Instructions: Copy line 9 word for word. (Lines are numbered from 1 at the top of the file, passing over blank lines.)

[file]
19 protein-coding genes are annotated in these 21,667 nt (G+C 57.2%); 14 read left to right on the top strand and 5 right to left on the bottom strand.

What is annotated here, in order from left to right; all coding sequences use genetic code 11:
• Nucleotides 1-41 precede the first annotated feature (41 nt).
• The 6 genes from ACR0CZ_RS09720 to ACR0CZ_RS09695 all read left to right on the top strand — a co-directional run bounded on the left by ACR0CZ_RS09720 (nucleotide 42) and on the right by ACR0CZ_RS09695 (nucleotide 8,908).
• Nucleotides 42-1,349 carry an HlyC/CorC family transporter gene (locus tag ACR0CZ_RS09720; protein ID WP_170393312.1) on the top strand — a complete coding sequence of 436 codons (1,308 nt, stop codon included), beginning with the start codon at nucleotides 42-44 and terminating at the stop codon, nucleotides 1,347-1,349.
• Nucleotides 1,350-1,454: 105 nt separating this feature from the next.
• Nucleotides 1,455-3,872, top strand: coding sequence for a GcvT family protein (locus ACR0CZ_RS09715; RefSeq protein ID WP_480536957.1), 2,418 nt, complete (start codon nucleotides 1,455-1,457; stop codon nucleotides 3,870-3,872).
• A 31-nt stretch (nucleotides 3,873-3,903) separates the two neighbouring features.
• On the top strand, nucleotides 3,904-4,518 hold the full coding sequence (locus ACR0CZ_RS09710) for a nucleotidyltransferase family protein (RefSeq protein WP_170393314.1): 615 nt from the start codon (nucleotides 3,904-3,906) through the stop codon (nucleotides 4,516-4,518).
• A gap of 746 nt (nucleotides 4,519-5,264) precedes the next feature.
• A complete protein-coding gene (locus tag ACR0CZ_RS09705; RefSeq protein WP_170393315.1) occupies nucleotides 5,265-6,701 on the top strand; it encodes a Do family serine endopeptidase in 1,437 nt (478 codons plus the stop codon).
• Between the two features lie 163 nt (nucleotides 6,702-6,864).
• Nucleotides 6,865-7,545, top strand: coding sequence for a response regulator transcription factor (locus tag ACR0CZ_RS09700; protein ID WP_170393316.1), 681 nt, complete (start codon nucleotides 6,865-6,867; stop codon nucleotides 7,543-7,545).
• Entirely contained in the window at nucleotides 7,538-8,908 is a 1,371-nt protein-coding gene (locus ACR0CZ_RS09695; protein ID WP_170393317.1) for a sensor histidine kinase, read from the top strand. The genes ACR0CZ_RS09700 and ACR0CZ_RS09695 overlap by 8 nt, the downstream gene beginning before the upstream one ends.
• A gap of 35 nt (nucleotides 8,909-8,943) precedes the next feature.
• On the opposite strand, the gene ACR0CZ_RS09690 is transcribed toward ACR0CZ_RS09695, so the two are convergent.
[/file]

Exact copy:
• On the top strand, nucleotides 3,904-4,518 hold the full coding sequence (locus ACR0CZ_RS09710) for a nucleotidyltransferase family protein (RefSeq protein WP_170393314.1): 615 nt from the start codon (nucleotides 3,904-3,906) through the stop codon (nucleotides 4,516-4,518).